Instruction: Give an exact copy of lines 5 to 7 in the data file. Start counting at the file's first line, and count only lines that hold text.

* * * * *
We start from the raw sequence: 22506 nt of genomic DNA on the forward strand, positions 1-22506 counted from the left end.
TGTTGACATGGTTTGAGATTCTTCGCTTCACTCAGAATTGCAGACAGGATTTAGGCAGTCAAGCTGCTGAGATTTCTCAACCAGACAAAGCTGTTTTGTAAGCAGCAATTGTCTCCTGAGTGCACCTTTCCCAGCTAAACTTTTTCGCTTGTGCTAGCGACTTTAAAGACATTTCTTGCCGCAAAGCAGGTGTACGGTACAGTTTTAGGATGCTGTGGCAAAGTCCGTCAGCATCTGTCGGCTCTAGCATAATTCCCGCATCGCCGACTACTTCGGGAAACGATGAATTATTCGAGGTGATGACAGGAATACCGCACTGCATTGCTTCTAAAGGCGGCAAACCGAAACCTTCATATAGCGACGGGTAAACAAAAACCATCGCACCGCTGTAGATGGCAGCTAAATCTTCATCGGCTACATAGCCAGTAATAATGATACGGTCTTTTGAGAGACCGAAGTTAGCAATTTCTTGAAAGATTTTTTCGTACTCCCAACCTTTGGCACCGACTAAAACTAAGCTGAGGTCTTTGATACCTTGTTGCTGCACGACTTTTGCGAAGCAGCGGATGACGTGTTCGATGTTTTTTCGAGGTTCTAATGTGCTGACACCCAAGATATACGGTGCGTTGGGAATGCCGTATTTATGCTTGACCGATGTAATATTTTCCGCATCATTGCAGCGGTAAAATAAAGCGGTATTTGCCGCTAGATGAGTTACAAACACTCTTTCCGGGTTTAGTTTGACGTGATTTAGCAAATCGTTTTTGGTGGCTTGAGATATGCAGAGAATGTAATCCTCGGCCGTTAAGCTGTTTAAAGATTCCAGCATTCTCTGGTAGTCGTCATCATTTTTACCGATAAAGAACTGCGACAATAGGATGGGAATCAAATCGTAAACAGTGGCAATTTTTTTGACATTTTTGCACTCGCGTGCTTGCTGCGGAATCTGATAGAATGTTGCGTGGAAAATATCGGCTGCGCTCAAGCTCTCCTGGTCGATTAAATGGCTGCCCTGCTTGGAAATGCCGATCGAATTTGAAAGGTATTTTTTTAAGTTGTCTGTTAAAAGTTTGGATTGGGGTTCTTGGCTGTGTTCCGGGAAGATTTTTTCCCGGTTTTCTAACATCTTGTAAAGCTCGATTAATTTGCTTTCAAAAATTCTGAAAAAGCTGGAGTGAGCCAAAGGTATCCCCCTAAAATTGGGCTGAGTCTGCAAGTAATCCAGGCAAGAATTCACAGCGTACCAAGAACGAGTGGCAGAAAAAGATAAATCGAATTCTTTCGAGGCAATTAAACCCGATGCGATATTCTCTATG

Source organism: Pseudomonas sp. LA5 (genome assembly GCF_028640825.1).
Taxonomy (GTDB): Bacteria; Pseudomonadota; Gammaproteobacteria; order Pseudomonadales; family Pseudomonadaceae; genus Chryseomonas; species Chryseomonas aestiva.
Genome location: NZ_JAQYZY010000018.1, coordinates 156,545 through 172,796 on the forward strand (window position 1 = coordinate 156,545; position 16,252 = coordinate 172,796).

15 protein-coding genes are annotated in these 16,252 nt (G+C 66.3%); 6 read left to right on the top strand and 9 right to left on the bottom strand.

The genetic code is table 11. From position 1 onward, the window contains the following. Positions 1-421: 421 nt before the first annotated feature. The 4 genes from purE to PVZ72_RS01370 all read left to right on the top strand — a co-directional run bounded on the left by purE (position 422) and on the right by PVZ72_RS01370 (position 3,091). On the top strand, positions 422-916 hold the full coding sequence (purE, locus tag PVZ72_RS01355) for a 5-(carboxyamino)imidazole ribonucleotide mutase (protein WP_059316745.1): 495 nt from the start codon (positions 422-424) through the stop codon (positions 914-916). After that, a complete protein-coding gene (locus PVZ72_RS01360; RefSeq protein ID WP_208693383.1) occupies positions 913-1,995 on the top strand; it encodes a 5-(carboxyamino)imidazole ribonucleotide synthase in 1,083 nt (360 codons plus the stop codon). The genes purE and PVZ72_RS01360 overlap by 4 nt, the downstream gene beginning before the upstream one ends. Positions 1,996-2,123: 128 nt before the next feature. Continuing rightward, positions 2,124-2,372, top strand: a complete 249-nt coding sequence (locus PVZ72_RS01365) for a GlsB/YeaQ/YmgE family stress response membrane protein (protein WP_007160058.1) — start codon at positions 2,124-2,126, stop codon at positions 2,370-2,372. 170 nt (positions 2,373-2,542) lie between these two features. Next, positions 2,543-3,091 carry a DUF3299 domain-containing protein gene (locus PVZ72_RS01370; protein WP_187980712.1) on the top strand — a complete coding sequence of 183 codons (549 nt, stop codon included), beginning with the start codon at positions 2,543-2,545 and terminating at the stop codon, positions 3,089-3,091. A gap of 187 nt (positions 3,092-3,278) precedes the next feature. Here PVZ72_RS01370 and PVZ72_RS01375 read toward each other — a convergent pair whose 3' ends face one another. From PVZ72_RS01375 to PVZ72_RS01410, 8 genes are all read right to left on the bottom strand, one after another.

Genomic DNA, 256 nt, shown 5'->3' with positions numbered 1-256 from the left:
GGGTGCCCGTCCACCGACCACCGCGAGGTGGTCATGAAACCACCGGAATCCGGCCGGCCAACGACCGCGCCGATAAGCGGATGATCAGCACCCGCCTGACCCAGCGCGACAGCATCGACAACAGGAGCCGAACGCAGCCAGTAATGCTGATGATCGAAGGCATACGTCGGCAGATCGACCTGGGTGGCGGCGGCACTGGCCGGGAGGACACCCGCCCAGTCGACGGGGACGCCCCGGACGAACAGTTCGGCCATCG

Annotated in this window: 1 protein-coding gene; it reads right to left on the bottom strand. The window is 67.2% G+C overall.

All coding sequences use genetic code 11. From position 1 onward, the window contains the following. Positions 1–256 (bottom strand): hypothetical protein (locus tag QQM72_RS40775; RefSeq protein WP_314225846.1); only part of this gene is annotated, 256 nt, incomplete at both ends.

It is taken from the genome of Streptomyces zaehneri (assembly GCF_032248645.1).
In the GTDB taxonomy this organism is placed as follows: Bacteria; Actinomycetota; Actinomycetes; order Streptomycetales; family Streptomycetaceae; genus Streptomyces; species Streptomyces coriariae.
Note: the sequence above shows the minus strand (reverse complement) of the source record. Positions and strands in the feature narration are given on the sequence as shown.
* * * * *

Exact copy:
Genome location: NZ_JAQYZY010000018.1, coordinates 156,545 through 172,796 on the forward strand (window position 1 = coordinate 156,545; position 16,252 = coordinate 172,796).

15 protein-coding genes are annotated in these 16,252 nt (G+C 66.3%); 6 read left to right on the top strand and 9 right to left on the bottom strand.

The genetic code is table 11. From position 1 onward, the window contains the following. Positions 1-421: 421 nt before the first annotated feature. The 4 genes from purE to PVZ72_RS01370 all read left to right on the top strand — a co-directional run bounded on the left by purE (position 422) and on the right by PVZ72_RS01370 (position 3,091). On the top strand, positions 422-916 hold the full coding sequence (purE, locus tag PVZ72_RS01355) for a 5-(carboxyamino)imidazole ribonucleotide mutase (protein WP_059316745.1): 495 nt from the start codon (positions 422-424) through the stop codon (positions 914-916). After that, a complete protein-coding gene (locus PVZ72_RS01360; RefSeq protein ID WP_208693383.1) occupies positions 913-1,995 on the top strand; it encodes a 5-(carboxyamino)imidazole ribonucleotide synthase in 1,083 nt (360 codons plus the stop codon). The genes purE and PVZ72_RS01360 overlap by 4 nt, the downstream gene beginning before the upstream one ends. Positions 1,996-2,123: 128 nt before the next feature. Continuing rightward, positions 2,124-2,372, top strand: a complete 249-nt coding sequence (locus PVZ72_RS01365) for a GlsB/YeaQ/YmgE family stress response membrane protein (protein WP_007160058.1) — start codon at positions 2,124-2,126, stop codon at positions 2,370-2,372. 170 nt (positions 2,373-2,542) lie between these two features. Next, positions 2,543-3,091 carry a DUF3299 domain-containing protein gene (locus PVZ72_RS01370; protein WP_187980712.1) on the top strand — a complete coding sequence of 183 codons (549 nt, stop codon included), beginning with the start codon at positions 2,543-2,545 and terminating at the stop codon, positions 3,089-3,091. A gap of 187 nt (positions 3,092-3,278) precedes the next feature. Here PVZ72_RS01370 and PVZ72_RS01375 read toward each other — a convergent pair whose 3' ends face one another. From PVZ72_RS01375 to PVZ72_RS01410, 8 genes are all read right to left on the bottom strand, one after another.